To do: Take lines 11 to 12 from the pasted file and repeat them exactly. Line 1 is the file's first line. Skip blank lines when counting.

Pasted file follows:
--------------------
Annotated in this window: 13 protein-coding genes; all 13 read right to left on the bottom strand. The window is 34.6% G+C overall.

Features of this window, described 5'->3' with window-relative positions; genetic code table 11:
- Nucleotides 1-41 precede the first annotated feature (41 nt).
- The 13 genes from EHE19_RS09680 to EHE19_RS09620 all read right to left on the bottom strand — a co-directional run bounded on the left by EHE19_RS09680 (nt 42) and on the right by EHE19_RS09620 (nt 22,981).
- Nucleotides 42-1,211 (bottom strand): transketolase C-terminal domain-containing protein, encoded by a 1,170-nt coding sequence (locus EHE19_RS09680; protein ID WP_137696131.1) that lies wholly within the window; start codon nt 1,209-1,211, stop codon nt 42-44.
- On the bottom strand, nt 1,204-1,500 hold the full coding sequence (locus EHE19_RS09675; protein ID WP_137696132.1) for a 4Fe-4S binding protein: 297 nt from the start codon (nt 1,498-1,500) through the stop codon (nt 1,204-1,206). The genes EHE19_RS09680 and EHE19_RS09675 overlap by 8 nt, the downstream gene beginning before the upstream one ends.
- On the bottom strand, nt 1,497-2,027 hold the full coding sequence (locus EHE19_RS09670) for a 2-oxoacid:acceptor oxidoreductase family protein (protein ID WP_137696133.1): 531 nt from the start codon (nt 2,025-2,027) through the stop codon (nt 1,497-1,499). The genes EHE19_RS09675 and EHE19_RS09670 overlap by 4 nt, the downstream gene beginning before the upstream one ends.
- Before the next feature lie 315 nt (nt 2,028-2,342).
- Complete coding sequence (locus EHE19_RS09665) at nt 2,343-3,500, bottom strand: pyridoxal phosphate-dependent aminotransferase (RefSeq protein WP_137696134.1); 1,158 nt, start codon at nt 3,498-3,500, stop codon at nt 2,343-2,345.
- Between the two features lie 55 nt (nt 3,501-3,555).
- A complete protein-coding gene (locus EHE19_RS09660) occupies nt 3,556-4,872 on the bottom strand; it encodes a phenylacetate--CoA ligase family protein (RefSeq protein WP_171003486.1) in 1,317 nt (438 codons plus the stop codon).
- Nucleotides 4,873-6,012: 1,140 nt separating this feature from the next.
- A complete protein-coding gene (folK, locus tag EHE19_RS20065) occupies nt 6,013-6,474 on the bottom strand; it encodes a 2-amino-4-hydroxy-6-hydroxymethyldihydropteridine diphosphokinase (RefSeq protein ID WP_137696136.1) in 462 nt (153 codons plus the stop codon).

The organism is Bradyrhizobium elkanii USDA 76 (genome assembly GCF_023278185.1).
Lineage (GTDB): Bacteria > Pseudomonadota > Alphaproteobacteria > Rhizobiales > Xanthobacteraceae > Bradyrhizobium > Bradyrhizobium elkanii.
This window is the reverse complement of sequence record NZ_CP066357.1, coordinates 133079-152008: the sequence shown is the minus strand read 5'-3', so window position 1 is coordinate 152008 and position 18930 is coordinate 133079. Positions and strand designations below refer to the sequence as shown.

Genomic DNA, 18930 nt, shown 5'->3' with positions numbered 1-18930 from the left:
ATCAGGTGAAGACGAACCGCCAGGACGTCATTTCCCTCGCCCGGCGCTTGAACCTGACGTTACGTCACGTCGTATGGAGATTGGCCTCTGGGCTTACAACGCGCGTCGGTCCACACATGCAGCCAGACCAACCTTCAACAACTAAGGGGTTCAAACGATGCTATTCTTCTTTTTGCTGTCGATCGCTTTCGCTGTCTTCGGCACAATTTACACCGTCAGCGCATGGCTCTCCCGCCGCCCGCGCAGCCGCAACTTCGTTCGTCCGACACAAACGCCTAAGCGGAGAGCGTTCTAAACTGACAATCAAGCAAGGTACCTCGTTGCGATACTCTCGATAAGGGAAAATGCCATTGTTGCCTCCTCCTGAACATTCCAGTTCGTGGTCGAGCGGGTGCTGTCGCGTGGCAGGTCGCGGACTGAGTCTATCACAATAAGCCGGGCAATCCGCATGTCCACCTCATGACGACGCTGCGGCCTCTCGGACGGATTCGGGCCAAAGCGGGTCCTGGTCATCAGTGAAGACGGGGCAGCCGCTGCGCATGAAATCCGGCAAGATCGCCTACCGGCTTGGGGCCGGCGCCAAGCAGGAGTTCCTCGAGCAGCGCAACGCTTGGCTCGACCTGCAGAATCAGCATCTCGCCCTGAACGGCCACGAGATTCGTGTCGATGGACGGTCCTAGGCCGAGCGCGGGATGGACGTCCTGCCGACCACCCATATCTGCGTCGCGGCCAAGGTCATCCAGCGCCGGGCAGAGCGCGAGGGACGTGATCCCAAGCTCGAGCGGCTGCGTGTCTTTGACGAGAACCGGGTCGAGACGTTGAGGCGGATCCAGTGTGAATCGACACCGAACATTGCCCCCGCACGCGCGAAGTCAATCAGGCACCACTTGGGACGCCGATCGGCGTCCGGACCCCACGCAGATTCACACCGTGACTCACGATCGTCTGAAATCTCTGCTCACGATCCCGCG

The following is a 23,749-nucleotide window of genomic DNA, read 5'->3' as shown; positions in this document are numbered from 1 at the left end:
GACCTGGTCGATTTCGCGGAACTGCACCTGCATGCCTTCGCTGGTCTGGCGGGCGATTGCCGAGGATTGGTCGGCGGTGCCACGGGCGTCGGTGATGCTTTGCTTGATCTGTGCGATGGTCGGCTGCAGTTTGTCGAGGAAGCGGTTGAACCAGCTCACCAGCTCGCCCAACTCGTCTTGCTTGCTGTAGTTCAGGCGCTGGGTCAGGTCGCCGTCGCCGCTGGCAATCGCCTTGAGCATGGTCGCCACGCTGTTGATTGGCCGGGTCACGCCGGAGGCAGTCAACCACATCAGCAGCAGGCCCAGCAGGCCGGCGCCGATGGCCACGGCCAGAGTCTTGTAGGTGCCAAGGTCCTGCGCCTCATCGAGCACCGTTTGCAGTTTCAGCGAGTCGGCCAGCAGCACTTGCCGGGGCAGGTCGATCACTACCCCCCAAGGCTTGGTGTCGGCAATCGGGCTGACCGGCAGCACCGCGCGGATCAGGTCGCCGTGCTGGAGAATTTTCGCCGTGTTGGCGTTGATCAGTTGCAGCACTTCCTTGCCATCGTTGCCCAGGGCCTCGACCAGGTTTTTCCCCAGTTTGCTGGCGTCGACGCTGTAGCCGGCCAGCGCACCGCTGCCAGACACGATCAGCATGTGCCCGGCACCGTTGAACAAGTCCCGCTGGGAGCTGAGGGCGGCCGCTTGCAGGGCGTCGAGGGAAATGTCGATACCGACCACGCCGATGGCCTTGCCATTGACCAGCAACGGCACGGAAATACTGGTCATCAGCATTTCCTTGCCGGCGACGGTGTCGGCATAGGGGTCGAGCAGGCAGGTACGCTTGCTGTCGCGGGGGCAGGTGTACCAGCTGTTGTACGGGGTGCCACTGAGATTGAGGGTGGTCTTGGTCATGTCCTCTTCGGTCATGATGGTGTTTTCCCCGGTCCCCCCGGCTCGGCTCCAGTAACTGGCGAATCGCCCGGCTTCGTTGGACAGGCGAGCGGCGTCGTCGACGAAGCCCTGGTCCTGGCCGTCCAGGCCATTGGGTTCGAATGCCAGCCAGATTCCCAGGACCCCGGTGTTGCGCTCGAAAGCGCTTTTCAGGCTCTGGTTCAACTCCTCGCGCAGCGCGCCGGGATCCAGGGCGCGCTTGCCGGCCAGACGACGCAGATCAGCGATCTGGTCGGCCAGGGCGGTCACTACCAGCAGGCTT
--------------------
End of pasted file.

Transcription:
- A complete protein-coding gene (locus EHE19_RS09660) occupies nt 3,556-4,872 on the bottom strand; it encodes a phenylacetate--CoA ligase family protein (RefSeq protein WP_171003486.1) in 1,317 nt (438 codons plus the stop codon).
- Nucleotides 4,873-6,012: 1,140 nt separating this feature from the next.